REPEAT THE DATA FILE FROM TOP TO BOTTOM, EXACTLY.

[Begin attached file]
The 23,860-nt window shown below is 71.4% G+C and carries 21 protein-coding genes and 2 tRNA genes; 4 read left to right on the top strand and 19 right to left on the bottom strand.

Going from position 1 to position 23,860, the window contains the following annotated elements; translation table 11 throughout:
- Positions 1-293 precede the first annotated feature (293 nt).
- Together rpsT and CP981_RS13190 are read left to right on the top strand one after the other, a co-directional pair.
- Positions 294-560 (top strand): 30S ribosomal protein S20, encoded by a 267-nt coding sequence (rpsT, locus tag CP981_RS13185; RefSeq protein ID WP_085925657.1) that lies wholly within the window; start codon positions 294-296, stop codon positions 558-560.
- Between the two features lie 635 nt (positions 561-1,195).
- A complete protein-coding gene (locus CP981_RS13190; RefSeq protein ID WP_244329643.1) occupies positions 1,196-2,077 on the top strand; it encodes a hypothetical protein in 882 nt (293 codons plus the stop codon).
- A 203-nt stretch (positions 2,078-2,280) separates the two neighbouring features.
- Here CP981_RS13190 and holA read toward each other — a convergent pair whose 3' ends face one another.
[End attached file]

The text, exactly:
The 23,860-nt window shown below is 71.4% G+C and carries 21 protein-coding genes and 2 tRNA genes; 4 read left to right on the top strand and 19 right to left on the bottom strand.

Going from position 1 to position 23,860, the window contains the following annotated elements; translation table 11 throughout:
- Positions 1-293 precede the first annotated feature (293 nt).
- Together rpsT and CP981_RS13190 are read left to right on the top strand one after the other, a co-directional pair.
- Positions 294-560 (top strand): 30S ribosomal protein S20, encoded by a 267-nt coding sequence (rpsT, locus tag CP981_RS13185; RefSeq protein ID WP_085925657.1) that lies wholly within the window; start codon positions 294-296, stop codon positions 558-560.
- Between the two features lie 635 nt (positions 561-1,195).
- A complete protein-coding gene (locus CP981_RS13190; RefSeq protein ID WP_244329643.1) occupies positions 1,196-2,077 on the top strand; it encodes a hypothetical protein in 882 nt (293 codons plus the stop codon).
- A 203-nt stretch (positions 2,078-2,280) separates the two neighbouring features.
- Here CP981_RS13190 and holA read toward each other — a convergent pair whose 3' ends face one another.